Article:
At the beginning of April, the London-based IHS Jane’s Terrorism and Insurgency Center noted that the Houthis claimed to have carried out three separate rocket attacks on Aramco facilities in ten days, including an attack on a Saudi oil tanker, which suffered some damage and led to the intervention of a coalition naval vessel, which in turn repelled the attack.
The Houthis also unveiled their new Badr-1 surface-to-surface weapon system (a heavy artillery rocket system) approximately a week prior, which the rebels claimed they had used to attack Aramco facilities.
Mohammed al-Boukhaiti, a member of the Houthi political council, also told the Financial Times that these attacks were “only the beginning of the response” to the death of Houthi leader Saleh al-Samad, who was killed by Saudi air strikes in April.
“Yemenis will not pass on the death of Samad easily and they will do their best to take revenge for him,” Mr. Boukhaiti said.
Boukhaiti also dismissed allegations that Iran has supplied the Houthis with sophisticated missiles, claiming instead that the rebels have been developing and manufacturing their own rockets and drones.
“The Yemenis have added new systems for manufacturing missiles, so more missiles are targeting Saudi Arabia as a part of an escalation,” Mr. Boukhaiti also said.
Despite this, these recent developments are raising fears that the war in Yemen may begin to spiral out of control even more so than it has already in the last three years.
As even the Financial Times admits, so far into the conflict Saudi Arabia has struggled to make any decent advancement against the rebels. It is also worth noting that in recent times, the Houthis’ confidence only appears to be strengthening, and these recent attacks targeting vital Saudi infrastructure may only improve their standing in the conflict.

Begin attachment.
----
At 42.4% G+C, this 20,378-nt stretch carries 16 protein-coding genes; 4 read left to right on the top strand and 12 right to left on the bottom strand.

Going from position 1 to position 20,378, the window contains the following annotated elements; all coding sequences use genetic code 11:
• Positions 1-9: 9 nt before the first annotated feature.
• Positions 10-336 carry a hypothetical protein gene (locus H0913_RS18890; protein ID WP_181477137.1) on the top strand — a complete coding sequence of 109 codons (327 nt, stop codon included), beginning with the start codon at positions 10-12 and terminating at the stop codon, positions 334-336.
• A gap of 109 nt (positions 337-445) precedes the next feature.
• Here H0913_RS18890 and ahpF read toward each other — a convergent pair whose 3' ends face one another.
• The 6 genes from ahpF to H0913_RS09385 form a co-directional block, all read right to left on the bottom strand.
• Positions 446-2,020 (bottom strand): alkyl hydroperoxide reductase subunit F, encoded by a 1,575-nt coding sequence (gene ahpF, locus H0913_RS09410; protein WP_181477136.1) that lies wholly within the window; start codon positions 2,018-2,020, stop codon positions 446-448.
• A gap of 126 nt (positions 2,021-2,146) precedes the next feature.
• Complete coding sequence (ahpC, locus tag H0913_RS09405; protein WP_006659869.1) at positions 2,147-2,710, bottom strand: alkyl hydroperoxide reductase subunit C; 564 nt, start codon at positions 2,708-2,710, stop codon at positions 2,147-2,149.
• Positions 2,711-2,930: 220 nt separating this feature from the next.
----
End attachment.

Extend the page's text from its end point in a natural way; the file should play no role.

According to Graham Griffiths, a consultant with Control Risks Group, these Houthi-led attacks have raised concerns for the safety of employees and assets even if the Houthis cannot exact any significant damage to the Saudi-led coalition.
“This perception of the risk is likely to greatly increase if even a single strike hits a sensitive target,” Griffiths said, according to the Financial Times. “The sustained pace of the attacks allows the Houthis to demonstrate that despite three years of war, they can still retaliate against a much more powerful foe.”
Most importantly — and largely missing from any serious analysis of this conflict — is Mr. Boukhaiti’s statement to the Financial Times that the Houthis will continue these attacks on Saudi Arabia until Riyadh “stops its aggression completely.”
As far as international law is concerned, Yemen is entitled to the right to defend itself from foreign aggression, including striking directly at Saudi Arabia, which is by all accounts the principal instigator of this conflict.
One might be inclined to believe a simple solution worth pursuing would be for the Saudi-led coalition to withdraw from its aggressive and criminal war in Yemen and allow Yemenis to conduct their own affairs.